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Miguel Vazquez Serves Kim A Boxing Clinic, Wins IBF Title

By Jake Donovan

Miguel Vazquez picked up a vacant alphabet title at lightweight with a 12-round decision win over Ji Hoon Kim on Saturday evening at the Energy Arena in Laredo, Texas.

Scores were 120-108, 119-109 and 118-110 for the Fox Sports-televised main event.

Kim, best known for his wild style and propensity for drama, served as the aggressor in the opening round although landing little if anything of substance. The two fighter collided heads twice within the first 30 seconds of the bout, but proved to be isolated incidents until later in the fight.

After spending most of the first round trying to take in Kim’s approach, Vazquez took control in the second round and really never looked back. The rangy Mexican looked better with each passing round, employing a disciplined approach and keeping Kim at bay with his jab and long right hand.

With Kim, the threat of a knockout is always around the corner, but it was the Korean who was in danger of being stopped midway through the fight. After piling up the rounds, Vazquez decided to turn up the heat in the fifth, cornering his foe and landing a series of head shots.

Kim survived the round and fought back well in the sixth, even if not well enough to make a dent in the scorecards. But whatever success he enjoyed was only temporary, as Vazquez resumed control of the fight in the seventh, on several occasions landing multiple punch combinations without a response.

After a relatively clean seven rounds (save for the opening moments of the fight), a headbutt changed the tempo of the fight in a big way in the eighth. Kim’s undisciplined onward rushing style resulted in his noggin drilling Vazquez on the side of his forehead, prompting referee Laurence Cole to call time and survey the damage.

The sequence was instantly ruled as a cut caused by a butt, which meant that Vazquez presumably in good shape on the scorecards if the fight was stopped at any point. Instead, the 23-year old decided to let his hands go, punishing Kim in the corner with shots to the head and body.

Another cut-inducing clash of heads came about in the ninth, this time leaving Kim wounded with an opening above his left eye. Time was once again called, but action resumed soon thereafter, only for two more headbutts to occur in an obviously frustrating round for both fighters.

The tempo of the bout never changed in the championship rounds, save for Kim trying to fight more aggressive, though with little success. Vazquez continued to box down the stretch, as it worked for him all night, not to mention that Kim wasn’t coming close to turning things around with one punch, especially when that punch couldn’t land.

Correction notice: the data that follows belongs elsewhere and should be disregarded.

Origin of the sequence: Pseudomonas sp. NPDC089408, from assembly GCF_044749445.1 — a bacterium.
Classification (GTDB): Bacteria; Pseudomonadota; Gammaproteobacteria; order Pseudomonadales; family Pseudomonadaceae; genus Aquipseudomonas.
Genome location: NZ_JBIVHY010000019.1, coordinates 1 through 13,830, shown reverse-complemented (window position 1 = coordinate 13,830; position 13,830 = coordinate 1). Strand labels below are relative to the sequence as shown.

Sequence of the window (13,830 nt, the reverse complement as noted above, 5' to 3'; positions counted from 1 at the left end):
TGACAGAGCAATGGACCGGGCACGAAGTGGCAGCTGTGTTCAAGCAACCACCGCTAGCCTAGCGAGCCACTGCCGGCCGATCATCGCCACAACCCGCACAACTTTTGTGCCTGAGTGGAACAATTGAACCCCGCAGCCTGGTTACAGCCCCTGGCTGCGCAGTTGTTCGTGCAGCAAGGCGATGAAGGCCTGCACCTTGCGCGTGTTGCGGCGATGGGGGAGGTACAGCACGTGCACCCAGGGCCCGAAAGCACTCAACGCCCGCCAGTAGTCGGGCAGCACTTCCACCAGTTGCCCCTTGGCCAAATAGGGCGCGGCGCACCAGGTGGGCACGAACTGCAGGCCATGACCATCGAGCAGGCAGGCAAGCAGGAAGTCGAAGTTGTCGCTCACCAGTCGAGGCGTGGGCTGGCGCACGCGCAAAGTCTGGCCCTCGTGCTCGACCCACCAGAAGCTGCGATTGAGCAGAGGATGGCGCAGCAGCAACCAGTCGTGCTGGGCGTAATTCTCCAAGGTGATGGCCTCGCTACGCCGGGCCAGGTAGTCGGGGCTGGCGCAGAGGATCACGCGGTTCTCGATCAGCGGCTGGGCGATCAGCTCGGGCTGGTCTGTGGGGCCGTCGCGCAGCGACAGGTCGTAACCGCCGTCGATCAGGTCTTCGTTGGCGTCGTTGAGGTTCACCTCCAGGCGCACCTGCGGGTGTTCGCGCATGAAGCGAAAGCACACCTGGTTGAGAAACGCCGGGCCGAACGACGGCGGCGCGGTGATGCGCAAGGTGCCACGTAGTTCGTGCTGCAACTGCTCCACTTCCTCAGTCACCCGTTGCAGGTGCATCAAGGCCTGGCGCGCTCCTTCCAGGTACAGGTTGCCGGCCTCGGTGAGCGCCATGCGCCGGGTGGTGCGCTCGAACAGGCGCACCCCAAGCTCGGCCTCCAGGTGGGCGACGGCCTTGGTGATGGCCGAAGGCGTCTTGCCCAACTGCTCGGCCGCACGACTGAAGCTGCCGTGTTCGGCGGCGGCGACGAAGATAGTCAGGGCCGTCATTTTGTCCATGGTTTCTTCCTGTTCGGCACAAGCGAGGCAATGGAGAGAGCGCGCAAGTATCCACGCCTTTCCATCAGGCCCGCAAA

By night’s end, there was zero doubt as to who won the fight, just a matter of the margin of victory by which Vazquez would take the fight. The judges got it right, with Kim won only three of the 36 combined scored rounds.

With the win, Vazquez improves to 26-3 (12KO) and enters the lightweight title picture. The bout was his first in more than a year, having scored an upset decision win over Breidis Prescott last July but forced to ride the pine until this title opportunity surfaced.

In a perfect world, Vazquez would be able to stand in line for a shot at the division’s true lineal championship, presently held and recently defended by Juan Manuel Marquez. However, his Hall-of-Fame-bound countryman is clearly in the twilight of his career and already eyeing possible opportunities at 140 lb.

Less lucrative opportunities exist for Vazquez, such as fellow alphabet titlists Humberto Soto (should he elect to fight anyone with a pulse anytime soon), the always exciting Rocky Martinez and improving Miguel Acosta.

The winner of next month’s lightweight eliminator between Anthony Peterson and Brandon Rios is in line to next face Acosta, but could also serve as a possible future opponent for Vazquez if it means grabbing whatever title fight presents itself.

Meanwhile, it’s back to the drawing board for Kim, who falls to 21-6 (18KO) with his first loss in four years. The free-swinging Korean had won 13 straight, including 11 consecutive knockouts entering Saturday’s fight. Several came on ESPN2 Friday Night Fights, including a first round knockout of Ameth Diaz in this very arena three months ago.

Jake Donovan is the Managing Editor of Boxingscene.com and an award-winning member of the Boxing Writers Association of America. Contact Jake at [email protected].

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User Comments and Feedback (Register For Free To Comment) Comment by ksan on 08-15-2010

Vazquez is a fvcking Octopus, really akward style but very effective, he will give most of the lightweights a very hard fight, i favour him over Soto, Soto will not be able to bully him since Vazquez has fought strong…

Comment by Eric Holder on 08-15-2010

considering he went over a year without fighting Vazquez looked pretty sharp

Comment by PittyPat on 08-15-2010

I should re-watch that Prescott fight... It was fun. And I [i]like[/i] Prescott!

Comment by Dick Buffman on 08-15-2010

[QUOTE=lopez36;9044425]saul alvarez also beat vazquez[/QUOTE] At WW. Vazquez is a lw.

Comment by Dick Buffman on 08-15-2010

If Vazquez had some more pop he would devastate.

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